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New farm bets on hops crop


ANCRAM—Hops are perennial plants that grow up a trellis to a height of 18 feet. The fruit of the plant, also called the flower, is primarily used to flavor beer, but is also used in fragrances and as an ornamental.

Hops are grown mainly in Oregon, Washington and Michigan in the U.S., and are now experiencing a resurgence in New York State—mostly in the Finger Lakes and Syracuse.

A closeup of a hops fruit or flower. Hops sell for $15/pound. Photo by B. Docktor

But a new hops, grains and oilseed growing operation can be found right here in the southeast corner of Columbia County on 50 acres of the old Bryant Farm at the corner of Roche Drive and Route 82.

Stuart Farr is the owner/operator of Hudson Valley Hops and Grains, which was USDA certified organic in July 2017 by Northeast Organic Farming Association of New York (NOFA-NY).

Mr. Farr told The Columbia Paper this week, he used to be a grain farmer in England 30 years ago. He said he wanted to get back into farming but wanted to grow something he had not grown before and hops were his choice.

The hops yard at the farm is only an acre, but on it are 1,000 hop plants of three varieties: Cascade, Chinook and Newport.

The hops were planted three years ago and this year’s late summer harvest was his second, he said, noting that the hops root stock will live 30 to 40 years.

The farm also produces grains and oilseeds, such as canola and camelina.

The hops crop is “extremely labor intensive,” said Mr. Farr, as everything must be done by hand. In April, two lengths of coir rope for each sprouting bine must be hand strung (2,000 of them), and each bine has to be hand-trained up the ropes. All weeds are pulled by hand.

Irrigation is provided from a well with a solar powered submersible pump which feeds a tank atop a hill whence water is gravity fed to the hop yard drip lines,” according to the Hudson Valley Hops and Grains website.

In late summer at harvest time, each bine is cut first on the bottom to a height of two feet and left to dangle. Then standing aboard an elevated platform above the hops wagon, Mr. Farr cuts the top of the rope and lowers the clinging bine onto the wagon.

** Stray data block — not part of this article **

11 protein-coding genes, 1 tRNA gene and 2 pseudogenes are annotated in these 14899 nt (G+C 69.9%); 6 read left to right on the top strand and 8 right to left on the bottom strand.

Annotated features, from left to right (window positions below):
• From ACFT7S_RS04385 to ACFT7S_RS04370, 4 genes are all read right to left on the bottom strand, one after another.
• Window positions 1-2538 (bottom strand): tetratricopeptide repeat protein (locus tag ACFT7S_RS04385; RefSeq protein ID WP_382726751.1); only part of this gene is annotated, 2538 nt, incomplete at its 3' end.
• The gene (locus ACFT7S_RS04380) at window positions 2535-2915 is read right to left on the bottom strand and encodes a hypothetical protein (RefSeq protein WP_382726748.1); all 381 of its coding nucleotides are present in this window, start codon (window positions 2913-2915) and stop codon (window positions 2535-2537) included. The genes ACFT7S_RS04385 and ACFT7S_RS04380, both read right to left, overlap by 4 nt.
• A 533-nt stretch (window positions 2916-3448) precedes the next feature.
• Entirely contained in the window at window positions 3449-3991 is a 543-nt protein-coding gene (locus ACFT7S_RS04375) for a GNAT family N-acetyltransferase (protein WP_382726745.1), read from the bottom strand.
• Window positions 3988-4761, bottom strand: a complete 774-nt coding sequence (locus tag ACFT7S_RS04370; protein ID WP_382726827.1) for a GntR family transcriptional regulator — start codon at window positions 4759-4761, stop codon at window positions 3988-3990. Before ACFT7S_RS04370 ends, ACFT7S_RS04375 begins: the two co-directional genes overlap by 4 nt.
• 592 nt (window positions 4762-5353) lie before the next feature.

The two feet remaining at the bottom of each plant will die back over the winter and the roots will hibernate.

Once the wagon is loaded, it is moved to the hops harvester, where the bines are fed into the machine, which picks off the fruit.

Mr. Farr said the harvester machine, to quote a popular English phrase, “does exactly what it says on the tin,” was developed by a husband and wife team and is manufactured in Pennsylvania.

Stuart Farr on the elevated platform cuts the rope which the hops cling to. He then drops the bine down to the hops wagon below. The bottom of the plant was cut earlier to leave the plant dangling. Photo by B. Docktor

The hops are then dried, cleaned, crushed in a hammer mill and made into 3/8-inch pellets, which are vacuum-packed and sent off to local markets, such as brewers, malting houses, flour mills and livestock farms. The going rate for hops is $15/pound, said Mr. Farr.

One hundred and twenty years ago, all U.S. hops were grown in New York state because this is where Europeans settled and grew their crops, he said. But hops were susceptible to fungal disease and then Prohibition came along and “the industry just died.”

While most of the hops produced in the U.S. today come from the Northwest, a change in state law, which has made it easier for farms to add on breweries have accelerated a resurgence over the past five years, he said.

Mr. Farr conducts his hops operation with the help of his wife, Sarah, and former farm-owner Terry Bryant, his wife Debbie and their son, Steve.

Mr. Farr said he and his wife are currently building a house on the farm, but for now live in Brooklyn.

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To contact Diane Valden email

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